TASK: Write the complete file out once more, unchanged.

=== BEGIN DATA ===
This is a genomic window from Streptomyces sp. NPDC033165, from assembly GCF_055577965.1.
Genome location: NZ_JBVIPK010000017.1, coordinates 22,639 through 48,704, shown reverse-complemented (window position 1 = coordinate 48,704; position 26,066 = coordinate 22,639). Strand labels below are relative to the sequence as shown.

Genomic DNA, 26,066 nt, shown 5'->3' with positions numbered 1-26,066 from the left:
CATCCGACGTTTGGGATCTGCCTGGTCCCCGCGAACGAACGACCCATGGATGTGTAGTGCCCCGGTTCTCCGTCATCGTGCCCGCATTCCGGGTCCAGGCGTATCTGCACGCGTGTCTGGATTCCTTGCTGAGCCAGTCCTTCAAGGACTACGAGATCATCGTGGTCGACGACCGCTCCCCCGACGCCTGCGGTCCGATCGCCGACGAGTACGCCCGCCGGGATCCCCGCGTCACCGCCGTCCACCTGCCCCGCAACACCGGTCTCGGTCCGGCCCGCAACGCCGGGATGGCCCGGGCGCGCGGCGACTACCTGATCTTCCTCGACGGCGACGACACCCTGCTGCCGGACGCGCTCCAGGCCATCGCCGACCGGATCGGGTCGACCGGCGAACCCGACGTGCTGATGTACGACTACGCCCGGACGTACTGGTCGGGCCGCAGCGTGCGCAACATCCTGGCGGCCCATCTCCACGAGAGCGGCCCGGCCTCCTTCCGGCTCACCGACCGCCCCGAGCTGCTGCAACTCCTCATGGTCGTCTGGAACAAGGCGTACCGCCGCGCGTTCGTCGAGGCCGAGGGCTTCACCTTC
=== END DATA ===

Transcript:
This is a genomic window from Streptomyces sp. NPDC033165, from assembly GCF_055577965.1.
Genome location: NZ_JBVIPK010000017.1, coordinates 22,639 through 48,704, shown reverse-complemented (window position 1 = coordinate 48,704; position 26,066 = coordinate 22,639). Strand labels below are relative to the sequence as shown.

Genomic DNA, 26,066 nt, shown 5'->3' with positions numbered 1-26,066 from the left:
CATCCGACGTTTGGGATCTGCCTGGTCCCCGCGAACGAACGACCCATGGATGTGTAGTGCCCCGGTTCTCCGTCATCGTGCCCGCATTCCGGGTCCAGGCGTATCTGCACGCGTGTCTGGATTCCTTGCTGAGCCAGTCCTTCAAGGACTACGAGATCATCGTGGTCGACGACCGCTCCCCCGACGCCTGCGGTCCGATCGCCGACGAGTACGCCCGCCGGGATCCCCGCGTCACCGCCGTCCACCTGCCCCGCAACACCGGTCTCGGTCCGGCCCGCAACGCCGGGATGGCCCGGGCGCGCGGCGACTACCTGATCTTCCTCGACGGCGACGACACCCTGCTGCCGGACGCGCTCCAGGCCATCGCCGACCGGATCGGGTCGACCGGCGAACCCGACGTGCTGATGTACGACTACGCCCGGACGTACTGGTCGGGCCGCAGCGTGCGCAACATCCTGGCGGCCCATCTCCACGAGAGCGGCCCGGCCTCCTTCCGGCTCACCGACCGCCCCGAGCTGCTGCAACTCCTCATGGTCGTCTGGAACAAGGCGTACCGCCGCGCGTTCGTCGAGGCCGAGGGCTTCACCTTC